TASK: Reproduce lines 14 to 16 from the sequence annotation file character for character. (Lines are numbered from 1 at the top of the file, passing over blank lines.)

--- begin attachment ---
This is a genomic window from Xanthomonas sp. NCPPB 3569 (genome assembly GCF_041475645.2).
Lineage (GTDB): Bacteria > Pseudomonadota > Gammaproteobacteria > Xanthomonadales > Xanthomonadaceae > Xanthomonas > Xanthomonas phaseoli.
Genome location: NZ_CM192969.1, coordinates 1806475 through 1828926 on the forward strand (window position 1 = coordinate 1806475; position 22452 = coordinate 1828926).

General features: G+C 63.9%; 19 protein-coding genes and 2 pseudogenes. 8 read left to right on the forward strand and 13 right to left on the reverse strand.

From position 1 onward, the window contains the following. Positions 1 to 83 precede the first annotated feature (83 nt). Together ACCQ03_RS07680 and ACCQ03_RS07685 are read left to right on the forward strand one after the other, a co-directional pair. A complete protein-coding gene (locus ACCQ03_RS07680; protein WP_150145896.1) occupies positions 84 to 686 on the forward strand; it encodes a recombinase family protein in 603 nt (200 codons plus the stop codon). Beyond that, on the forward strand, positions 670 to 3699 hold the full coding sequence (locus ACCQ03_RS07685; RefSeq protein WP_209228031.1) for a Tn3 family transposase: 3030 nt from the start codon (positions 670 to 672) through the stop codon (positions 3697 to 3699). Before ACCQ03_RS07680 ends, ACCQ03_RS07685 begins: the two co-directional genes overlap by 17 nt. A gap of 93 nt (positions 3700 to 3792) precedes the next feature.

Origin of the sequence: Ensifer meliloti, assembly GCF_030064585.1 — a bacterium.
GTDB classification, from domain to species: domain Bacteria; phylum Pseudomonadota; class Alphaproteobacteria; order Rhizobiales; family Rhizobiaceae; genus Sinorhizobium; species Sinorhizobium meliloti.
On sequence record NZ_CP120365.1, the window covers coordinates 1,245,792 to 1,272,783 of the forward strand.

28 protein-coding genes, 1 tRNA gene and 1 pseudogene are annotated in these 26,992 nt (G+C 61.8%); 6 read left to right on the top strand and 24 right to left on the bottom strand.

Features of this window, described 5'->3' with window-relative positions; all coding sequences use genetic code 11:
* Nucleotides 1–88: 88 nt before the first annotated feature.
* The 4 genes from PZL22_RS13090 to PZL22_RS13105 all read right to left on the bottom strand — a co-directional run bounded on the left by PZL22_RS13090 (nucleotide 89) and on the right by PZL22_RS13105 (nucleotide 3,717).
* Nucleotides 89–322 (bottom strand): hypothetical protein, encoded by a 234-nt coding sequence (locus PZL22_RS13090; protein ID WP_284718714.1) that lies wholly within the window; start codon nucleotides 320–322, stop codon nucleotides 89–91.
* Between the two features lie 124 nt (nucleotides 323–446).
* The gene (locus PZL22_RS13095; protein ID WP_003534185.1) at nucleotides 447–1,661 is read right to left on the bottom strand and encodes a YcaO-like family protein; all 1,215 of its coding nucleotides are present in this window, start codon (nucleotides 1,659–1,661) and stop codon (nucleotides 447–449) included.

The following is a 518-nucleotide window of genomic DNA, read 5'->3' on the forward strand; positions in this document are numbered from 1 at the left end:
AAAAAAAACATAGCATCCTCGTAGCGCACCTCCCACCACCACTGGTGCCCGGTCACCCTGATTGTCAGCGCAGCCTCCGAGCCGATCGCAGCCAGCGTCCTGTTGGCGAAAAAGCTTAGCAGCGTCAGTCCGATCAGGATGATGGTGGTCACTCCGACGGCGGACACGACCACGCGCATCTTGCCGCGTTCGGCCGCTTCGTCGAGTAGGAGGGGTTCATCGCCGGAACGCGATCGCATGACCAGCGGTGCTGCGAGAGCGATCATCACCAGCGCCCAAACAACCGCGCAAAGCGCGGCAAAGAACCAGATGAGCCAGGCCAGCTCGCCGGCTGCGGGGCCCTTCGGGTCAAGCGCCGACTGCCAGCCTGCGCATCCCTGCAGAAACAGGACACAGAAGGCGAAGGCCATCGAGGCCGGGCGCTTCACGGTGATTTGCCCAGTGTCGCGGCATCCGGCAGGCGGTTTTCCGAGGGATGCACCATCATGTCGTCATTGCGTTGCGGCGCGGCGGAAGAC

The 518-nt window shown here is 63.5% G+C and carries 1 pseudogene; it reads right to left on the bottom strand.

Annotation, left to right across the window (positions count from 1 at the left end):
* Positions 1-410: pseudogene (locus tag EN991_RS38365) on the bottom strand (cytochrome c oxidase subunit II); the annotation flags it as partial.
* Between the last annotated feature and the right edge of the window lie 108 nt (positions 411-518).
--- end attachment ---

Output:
* Between the two features lie 124 nt (nucleotides 323–446).
* The gene (locus PZL22_RS13095; protein ID WP_003534185.1) at nucleotides 447–1,661 is read right to left on the bottom strand and encodes a YcaO-like family protein; all 1,215 of its coding nucleotides are present in this window, start codon (nucleotides 1,659–1,661) and stop codon (nucleotides 447–449) included.

The following is a 518-nucleotide window of genomic DNA, read 5'->3' on the forward strand; positions in this document are numbered from 1 at the left end: